The organ infused instrumental gem of ‘Green Onions’ is one of the most iconic melodies in early rock ‘n’ roll. Originally released as the B-side to ‘Behave Yourself’, Booker T. and his MG’s soon recognised the folly of their ways and later re-released the track as an A-side when they realised that the ear-worm was an era-defining groove.
The song’s irresistibly infectious power has been put to good use in a plethora of adverts and film scores, most notably by Quentin Tarantino in the masterful Pulp Fiction. The reason for this, in part, is due to the fact that the sound that Booker T & The MG’s created is an instant portal to the 1960s.
The song’s captivating rhythm means it’s always impossible to listen to it on the move without affecting at least a bit of a hip-snaking walk. It is a gem that touches upon some primordial dancing energy in the ether, and it became a cornerstone of rock ‘n’ roll as a result. Everyone wanted a piece of the Hammond organ vibe.
With it, Booker T. Jones’ future in music was assured, as was his happiness, just as he had prognosticated in a car seat as a boy. While the sonic progenitor was picking up some albums at Amoeba Records in Hollywood, he told them about the sound that first got him into music. “I doubt I’d be sitting here today, in Amoeba, if it weren’t for this fellow [Jimmy Smith]. This guy played an instrument called the Hammond B3 organ, and I first encountered one in my piano teacher’s house when I was eight or nine years old,” he said proudly holding Jimmy Smith’s album The Sermon aloft.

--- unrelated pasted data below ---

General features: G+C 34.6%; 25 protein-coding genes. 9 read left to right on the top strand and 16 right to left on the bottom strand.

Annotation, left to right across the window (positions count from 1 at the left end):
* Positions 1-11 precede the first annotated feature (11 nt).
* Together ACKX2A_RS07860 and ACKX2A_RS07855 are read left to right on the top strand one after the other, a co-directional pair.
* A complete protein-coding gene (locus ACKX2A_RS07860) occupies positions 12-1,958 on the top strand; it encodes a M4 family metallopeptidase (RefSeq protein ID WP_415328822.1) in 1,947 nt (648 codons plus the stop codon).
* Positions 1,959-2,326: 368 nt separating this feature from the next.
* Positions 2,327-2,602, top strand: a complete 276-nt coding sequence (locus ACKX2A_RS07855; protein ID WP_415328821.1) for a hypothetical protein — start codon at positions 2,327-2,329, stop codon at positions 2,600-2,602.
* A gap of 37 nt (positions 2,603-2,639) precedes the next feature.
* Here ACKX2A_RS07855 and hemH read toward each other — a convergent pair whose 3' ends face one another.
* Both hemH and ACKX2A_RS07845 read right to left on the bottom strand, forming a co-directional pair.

Potholes on memory lane: The life and times of Ray Charles
He continued: “I had heard it before on the radio, I heard Ray Charles playing Hammond M3 organ. He was in Quincy Jones’ band at the time, and he played organ on a song called ‘One Mint Julep’ that Quincy arranged, and I heard it on the radio, and I thought what a great sound! If I could do that with my life, then I would be so happy. So, I’m sitting here today, I’m a happy man, because that’s what I’ve done with my life, try to imitate people like him on Hammond organ.” So there we have it, thanks to pioneers like Jimmy Smith and his work on the Hammond organ that was later honed and shaken up into the cocktail bar classic sound of ‘One Mint Julip’ Booker T’s happiness was handed to him on ice.
The song itself pushes Ray Charles to his versatile limits, and, as ever, he comes out on top, proving he’s the only man who will never require the services of a locksmith because he always finds himself at home. Quincy Jones gave a big band swinging jazz treatment to an old Clovers hit landed him a big hit in 1961. It inspired Booker T. and now the Hammond organ is woven into the musical tapestry of pop culture for good, and I’m sure we can all agree, it’s for the better too.
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